Racial Pay Gap in the United States

The Disparity in Wages Between American Races

The disparity in wages between American races continues despite the efforts of equality advocates in the country. The highest paid Americans are primarily Asian Americans, followed by White Americans. Latin Americans are third on the list, followed by African Americans and then Native Americans (Hero & Levy, 2016). There are numerous reasons for such salary disparities, including racial discrimination, family dynamics, and educational opportunities. The Civil Rights Act of 1964 made it unlawful to discriminate against employees based on race. Unfortunately, the wealth gaps across American racial groups have not yet leveled off (Hero & Levy, 2016). After the passage of the 1964's Civil Rights Act, the minority groups' wage gap narrowed until the mid-1970s in absolute difference with the white wages. During that time, the progress for most American racial minorities slowed and eventually stopped. As of the year 2009, the median weekly pay for Hispanic and African American workers was about 61 percent and 65 percent that of the White American workers respectively (Hero & Levy, 2016). The weekly median wage for the Asian American workers was approximately 101 percent that of the White American workers. In overall, the payments for the minority American women, when compared to those of the White American women, are better than the wages of the minority American men when compared to those of the White American men (Hero & Levy, 2016).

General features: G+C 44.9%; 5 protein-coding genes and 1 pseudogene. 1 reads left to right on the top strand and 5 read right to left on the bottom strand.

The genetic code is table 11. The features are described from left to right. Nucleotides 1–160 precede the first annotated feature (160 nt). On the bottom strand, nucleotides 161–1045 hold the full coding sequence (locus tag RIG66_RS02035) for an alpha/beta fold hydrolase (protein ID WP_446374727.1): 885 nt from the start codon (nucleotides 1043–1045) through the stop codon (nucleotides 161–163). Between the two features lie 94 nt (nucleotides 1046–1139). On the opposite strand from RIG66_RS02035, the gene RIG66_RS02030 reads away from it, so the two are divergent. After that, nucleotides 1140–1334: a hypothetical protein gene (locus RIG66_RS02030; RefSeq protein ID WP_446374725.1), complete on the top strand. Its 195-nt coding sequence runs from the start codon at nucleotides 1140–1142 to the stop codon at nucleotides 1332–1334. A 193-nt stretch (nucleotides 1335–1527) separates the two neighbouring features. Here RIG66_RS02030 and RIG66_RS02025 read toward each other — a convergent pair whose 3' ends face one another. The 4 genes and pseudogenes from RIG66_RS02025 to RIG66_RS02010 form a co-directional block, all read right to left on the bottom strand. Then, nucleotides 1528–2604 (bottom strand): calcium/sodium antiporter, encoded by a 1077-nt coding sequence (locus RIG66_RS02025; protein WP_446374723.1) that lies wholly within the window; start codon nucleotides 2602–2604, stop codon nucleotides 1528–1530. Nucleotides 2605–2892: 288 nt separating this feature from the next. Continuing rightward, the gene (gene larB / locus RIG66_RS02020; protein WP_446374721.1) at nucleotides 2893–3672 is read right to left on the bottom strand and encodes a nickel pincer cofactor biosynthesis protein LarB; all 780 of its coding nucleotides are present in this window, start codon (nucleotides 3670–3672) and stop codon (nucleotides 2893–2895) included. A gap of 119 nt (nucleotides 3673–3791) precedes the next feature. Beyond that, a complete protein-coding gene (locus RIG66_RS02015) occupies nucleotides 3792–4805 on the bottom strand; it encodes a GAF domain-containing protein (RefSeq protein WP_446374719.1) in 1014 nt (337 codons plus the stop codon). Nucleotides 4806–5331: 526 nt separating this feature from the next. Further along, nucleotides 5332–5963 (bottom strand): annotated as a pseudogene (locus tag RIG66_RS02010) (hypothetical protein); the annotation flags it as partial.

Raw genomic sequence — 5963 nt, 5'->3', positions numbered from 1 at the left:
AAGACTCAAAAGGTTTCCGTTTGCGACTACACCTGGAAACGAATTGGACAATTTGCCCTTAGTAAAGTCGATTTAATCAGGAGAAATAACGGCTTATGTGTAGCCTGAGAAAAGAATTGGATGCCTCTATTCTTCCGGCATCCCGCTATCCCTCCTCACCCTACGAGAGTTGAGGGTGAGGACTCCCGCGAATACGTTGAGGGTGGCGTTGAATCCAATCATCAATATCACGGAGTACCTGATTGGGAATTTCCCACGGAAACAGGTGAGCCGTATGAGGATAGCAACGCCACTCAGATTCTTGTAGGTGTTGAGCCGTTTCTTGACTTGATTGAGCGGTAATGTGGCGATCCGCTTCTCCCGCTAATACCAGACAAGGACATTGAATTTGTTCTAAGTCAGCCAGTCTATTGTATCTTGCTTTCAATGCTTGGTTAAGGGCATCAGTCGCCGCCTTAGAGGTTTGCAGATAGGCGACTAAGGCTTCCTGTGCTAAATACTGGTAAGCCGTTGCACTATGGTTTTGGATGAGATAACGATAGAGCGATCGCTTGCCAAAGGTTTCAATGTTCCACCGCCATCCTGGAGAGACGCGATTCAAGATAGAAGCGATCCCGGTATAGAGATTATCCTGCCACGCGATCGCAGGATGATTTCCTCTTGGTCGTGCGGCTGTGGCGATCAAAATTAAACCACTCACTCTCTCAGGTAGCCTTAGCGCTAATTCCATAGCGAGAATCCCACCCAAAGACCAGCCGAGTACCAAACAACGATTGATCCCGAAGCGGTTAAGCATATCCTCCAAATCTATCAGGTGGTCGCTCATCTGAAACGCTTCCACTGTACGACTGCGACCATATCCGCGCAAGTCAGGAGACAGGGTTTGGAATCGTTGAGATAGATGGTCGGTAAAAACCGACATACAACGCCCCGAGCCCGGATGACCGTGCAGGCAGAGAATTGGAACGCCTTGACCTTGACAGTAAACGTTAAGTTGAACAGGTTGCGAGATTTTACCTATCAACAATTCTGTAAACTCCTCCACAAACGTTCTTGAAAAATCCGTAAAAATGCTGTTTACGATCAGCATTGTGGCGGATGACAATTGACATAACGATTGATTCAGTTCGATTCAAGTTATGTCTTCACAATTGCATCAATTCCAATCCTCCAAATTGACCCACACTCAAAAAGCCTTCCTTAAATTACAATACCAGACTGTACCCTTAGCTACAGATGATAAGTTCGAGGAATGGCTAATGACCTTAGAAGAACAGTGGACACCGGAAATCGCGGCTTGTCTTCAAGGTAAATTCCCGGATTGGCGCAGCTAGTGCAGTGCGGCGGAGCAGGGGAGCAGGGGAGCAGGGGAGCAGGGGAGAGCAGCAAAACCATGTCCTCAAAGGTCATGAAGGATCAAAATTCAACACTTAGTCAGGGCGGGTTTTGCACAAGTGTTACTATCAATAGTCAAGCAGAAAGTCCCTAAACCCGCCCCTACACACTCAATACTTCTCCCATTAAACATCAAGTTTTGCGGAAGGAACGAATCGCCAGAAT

Understanding the Inequalities in Payments for Different Races

Understanding the inequalities in payments for different races in essential in knowing the United States' overall racial inequality due to the integral role played by wages. The wages that result from the labor market form the primary income source for most American families and income is a critical indicator of socio-demographic status, which is helpful in creating an understanding regarding the building of wealth (Hero & Levy, 2016). Looking at ethnicity and race combined, all the American racial groups, except Asian Americans, lag behind the White Americans in the context of median hourly earnings. Therefore, the substantial racial wage gaps persist in the United States, despite having narrowed in some instances over the past years (Hero & Levy, 2016).

Pay Gap for the U.S. Disabled Workers

In the United States, workers with disabilities get paid about 10 percent less than other employees in similar job categories, and about 8 percent less in overall compensation, including health insurance, wages, and vacation time (Kraus, 2017). Additionally, individuals with disabilities in the United States are highly likely to choose jobs that pay lower wages but provide more benefit packages. The American workers with disabilities are also overrepresented in various manual labor jobs and, at the same time, underrepresented in different white-collar professions (Kraus, 2017).

According to Kraus (2017), most skilled jobs, including business, management, and various financial occupations, employ the lowest number of individuals with disabilities. Additionally, only about 21 percent of individuals with disabilities in the United States are either looking for a job or employed. Among those searching for jobs, the jobless rate stands at about 13 percent compared to about 7 percent for individuals without disabilities (Kraus, 2017).